Admiral Frederick Moore Boultbee

In a description of Christ Church Emery Down, the following text about Admiral Boultbee – his grave and his life – was published in the Hampshire Advertiser on Saturday, August 28, 1886:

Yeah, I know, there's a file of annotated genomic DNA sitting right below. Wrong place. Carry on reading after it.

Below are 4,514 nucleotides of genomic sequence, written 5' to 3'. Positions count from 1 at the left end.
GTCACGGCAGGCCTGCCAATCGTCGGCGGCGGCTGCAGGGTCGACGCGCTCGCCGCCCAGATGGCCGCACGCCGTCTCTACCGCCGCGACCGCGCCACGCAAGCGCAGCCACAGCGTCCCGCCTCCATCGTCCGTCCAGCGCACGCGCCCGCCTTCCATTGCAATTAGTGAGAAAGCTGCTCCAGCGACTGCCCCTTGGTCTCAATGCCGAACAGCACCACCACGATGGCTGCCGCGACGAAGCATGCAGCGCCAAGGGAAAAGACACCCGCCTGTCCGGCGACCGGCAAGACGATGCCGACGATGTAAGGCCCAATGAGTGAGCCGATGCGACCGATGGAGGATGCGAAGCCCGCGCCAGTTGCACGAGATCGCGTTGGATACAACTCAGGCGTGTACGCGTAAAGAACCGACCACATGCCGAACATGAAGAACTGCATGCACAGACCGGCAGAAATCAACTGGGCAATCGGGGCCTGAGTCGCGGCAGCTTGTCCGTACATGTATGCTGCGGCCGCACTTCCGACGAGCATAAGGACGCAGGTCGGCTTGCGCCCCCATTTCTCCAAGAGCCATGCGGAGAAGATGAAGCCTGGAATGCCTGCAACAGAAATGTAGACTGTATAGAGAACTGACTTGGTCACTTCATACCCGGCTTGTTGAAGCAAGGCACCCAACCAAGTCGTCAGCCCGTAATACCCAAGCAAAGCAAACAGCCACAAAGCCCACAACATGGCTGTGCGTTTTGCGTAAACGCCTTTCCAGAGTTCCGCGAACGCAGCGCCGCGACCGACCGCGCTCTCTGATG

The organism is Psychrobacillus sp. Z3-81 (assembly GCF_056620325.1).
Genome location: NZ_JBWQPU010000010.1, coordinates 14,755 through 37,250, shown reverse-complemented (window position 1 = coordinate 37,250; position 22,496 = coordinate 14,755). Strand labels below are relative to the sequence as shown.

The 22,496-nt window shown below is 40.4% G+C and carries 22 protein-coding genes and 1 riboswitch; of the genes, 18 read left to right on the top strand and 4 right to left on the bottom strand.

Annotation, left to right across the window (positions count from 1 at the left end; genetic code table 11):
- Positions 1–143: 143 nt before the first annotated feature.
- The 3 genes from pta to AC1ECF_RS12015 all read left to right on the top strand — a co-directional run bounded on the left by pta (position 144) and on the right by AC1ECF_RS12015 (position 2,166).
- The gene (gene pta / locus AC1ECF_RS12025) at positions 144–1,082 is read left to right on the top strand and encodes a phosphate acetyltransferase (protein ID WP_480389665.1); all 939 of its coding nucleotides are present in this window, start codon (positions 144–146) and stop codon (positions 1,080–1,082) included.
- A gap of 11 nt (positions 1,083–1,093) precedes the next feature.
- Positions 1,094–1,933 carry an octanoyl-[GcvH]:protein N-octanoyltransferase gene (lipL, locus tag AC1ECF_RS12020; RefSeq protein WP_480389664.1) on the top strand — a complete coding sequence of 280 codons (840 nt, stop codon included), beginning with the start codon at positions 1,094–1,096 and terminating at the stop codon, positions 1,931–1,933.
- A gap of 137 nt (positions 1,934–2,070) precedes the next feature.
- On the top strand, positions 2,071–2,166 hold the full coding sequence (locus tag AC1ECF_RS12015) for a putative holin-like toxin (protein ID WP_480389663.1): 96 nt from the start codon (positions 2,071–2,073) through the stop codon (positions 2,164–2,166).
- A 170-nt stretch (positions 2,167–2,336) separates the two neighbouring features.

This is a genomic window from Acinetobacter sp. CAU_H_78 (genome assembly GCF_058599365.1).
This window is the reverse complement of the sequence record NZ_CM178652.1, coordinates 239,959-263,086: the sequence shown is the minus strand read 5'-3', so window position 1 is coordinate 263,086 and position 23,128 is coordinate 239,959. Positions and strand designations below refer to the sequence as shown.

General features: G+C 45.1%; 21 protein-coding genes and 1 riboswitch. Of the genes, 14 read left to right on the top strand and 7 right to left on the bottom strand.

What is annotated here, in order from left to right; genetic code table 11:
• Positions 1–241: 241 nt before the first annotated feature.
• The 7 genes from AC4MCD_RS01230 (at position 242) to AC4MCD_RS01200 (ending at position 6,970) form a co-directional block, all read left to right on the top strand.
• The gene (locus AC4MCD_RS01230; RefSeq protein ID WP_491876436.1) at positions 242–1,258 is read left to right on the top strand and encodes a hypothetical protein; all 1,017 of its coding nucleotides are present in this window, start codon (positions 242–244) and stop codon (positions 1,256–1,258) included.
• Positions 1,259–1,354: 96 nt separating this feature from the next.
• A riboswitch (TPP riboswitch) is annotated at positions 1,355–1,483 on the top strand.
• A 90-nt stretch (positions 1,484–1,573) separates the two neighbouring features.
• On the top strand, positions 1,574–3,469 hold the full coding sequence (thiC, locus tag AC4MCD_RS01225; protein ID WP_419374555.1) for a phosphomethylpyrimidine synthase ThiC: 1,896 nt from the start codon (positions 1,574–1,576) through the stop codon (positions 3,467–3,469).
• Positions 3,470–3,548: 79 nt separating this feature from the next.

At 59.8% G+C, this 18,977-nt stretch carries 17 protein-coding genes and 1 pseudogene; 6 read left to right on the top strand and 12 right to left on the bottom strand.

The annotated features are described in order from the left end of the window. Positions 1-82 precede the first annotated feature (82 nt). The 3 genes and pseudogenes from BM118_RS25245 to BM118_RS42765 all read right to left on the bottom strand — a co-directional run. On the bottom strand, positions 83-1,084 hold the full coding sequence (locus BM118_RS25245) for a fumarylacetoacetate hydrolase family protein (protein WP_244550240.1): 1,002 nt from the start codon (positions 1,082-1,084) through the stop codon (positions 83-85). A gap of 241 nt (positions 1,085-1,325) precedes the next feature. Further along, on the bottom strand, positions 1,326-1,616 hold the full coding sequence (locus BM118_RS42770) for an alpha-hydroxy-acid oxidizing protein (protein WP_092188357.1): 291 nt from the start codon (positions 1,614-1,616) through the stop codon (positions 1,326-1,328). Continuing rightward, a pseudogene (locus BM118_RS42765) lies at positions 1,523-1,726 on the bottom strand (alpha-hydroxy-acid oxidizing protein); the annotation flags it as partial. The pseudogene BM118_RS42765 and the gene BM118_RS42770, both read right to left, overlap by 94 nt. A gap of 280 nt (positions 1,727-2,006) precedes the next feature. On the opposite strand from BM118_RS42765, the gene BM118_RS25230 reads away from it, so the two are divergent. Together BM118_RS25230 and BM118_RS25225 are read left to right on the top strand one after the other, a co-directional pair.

In the churchyard is a ledger tomb and cross over the grave of “Frederick Moore Boultbee, Admiral, Born, September 1st, 1798, Died, November 23rd 1876, ‘Then are they glad because they are at rest: and so He bringeth them to the haven where they would be.’”  Admiral Boultbee entered the Navy in 1811, as a first-class volunteer on board the Conquestador, 74 guns, Captain Lord William Stuart, attached to the Flushing and Channel Fleets.  He served as midshipman and master’s mate in the Favourite, on the East India, St. Helena, South American, and Newfoundland stations; after being employed in the Egeria, he was promoted to a lieutenancy in the Grasshopper.  He afterwards joined the Northern Star, and co-operated in the suppression of the slave trade on the coast of Africa, where, in 1827, he distinguished himself, while in charge of the ship’s pinnace, in capturing a Spanish brig pierced for 18 guns.  Captain Boultbee’s next appointment was to the command of the Jaseur sloop, in 1838, on which he served until his elevation to post rank in 1841, and it is a somewhat singular coincidence that he breathed his last on the anniversary of the day when he became a captain in Her Majesty’s Navy.  He retired on half-pay, was subsequently appointed Chief Constable in the county of Bedford, and afterwards attained the rank of Rear-Admiral on the Reserved List, in 1862; Vice-Admiral, 1867; and Admiral 1875.  In 1864 he built and endowed the church at Emery Down, and also the alms-houses, and did many other things which will cause his memory to be revered.  Here lie the remains of him who did much service in England’s “wooden walls” in what we so often call “the good old days”.

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